Legislatures across the country are preparing for battles over political boundaries that could lock in partisan control for the next decade, driven by Supreme Court rulings that limited federal involvement in the state redistricting process.
Legislators and redistricting experts say the twin rulings — Shelby County v. Holder in 2013 and Rucho v. Common Cause in 2019 — as well as improved technology and huge amounts of money flowing into new organizations dedicated to the decennial battle over redrawn political maps will open the door to a new era of gerrymandering.
“We’re in uncharted waters,” said Mike Gianaris (D), deputy majority leader of the New York state Senate.
Much like the last redistricting cycle, Republicans will hold the rights to redraw more district lines than Democrats, by virtue of majorities they achieved and maintained in state legislative chambers in November’s elections.
The GOP will control the redistricting process in states that account for 175 House seats over the next year, while Democrats will control states sending 47 House lawmakers to Washington.
The two parties share control in states that account for 45 seats. Another 161 seats will be drawn by independent or bipartisan commissions, and seven states send only one at-large member to Congress.
After the last round of redistricting in 2011 and 2012, Democrats sued several states over new boundaries, alleging unfair efforts to dilute the power of racial and partisan minorities. Florida, North Carolina, Pennsylvania and Virginia were forced to redraw district lines.
In the 2013 Shelby decision, the high court struck down Section 5 of the 1965 Voting Rights Act, which required certain states and local jurisdictions with a history of racial discrimination to seek approval from the Justice Department before they make changes to voting rules or procedures, including the redistricting process.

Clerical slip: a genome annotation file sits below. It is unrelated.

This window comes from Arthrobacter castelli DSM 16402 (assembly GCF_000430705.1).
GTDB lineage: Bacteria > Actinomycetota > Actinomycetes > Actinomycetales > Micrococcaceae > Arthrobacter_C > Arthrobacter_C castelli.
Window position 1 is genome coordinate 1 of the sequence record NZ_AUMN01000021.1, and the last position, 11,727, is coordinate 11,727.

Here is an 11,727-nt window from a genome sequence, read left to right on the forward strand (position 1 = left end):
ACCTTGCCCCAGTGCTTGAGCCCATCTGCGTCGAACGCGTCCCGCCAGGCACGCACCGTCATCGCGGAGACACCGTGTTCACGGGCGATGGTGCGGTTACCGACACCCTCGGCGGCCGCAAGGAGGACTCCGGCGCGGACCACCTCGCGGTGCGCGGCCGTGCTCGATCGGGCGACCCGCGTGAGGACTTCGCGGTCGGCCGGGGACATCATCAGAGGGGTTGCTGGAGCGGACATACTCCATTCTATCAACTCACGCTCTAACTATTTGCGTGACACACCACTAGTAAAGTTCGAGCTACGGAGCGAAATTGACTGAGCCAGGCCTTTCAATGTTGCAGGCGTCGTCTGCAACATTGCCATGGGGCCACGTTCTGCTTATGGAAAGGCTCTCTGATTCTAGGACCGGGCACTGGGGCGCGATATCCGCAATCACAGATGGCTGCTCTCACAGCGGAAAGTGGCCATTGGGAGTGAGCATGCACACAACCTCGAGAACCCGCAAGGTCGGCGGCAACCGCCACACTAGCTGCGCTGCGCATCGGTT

Six years later, the court ruled on Rucho, a case stemming from North Carolina in a decision that effectively allowed states to draw new maps with partisan intent. Writing for the five-justice majority, Chief Justice John Roberts said allegations of partisan gerrymandering were political questions and therefore outside the scope of the federal courts.
“The decision in Rucho v. Common Cause means that some states are going to take the gloves off, to the extent the gloves were ever on,” said Justin Levitt, a constitutional law professor at Loyola Law School in California and a former official in the Justice Department’s civil rights division.
“I think you’ll see some rampant partisan excess. I think you’ll see other states where the calculation is a little more refined,” he said.
Republicans say the Supreme Court decisions will end what some called micromanagement of what is an inherently political process.
“We’ve gone through a decade of unprecedented changes as far as redistricting is concerned,” said Phil Berger, the Republican president of the North Carolina state Senate. “Redistricting is a different thing in 2020 than it was in 2001 or in 2010, or even in 2011, quite frankly. What we have seen is an enhanced willingness of courts to micromanage the redistricting process, and a lot of that’s been driven by partisan lawsuits.”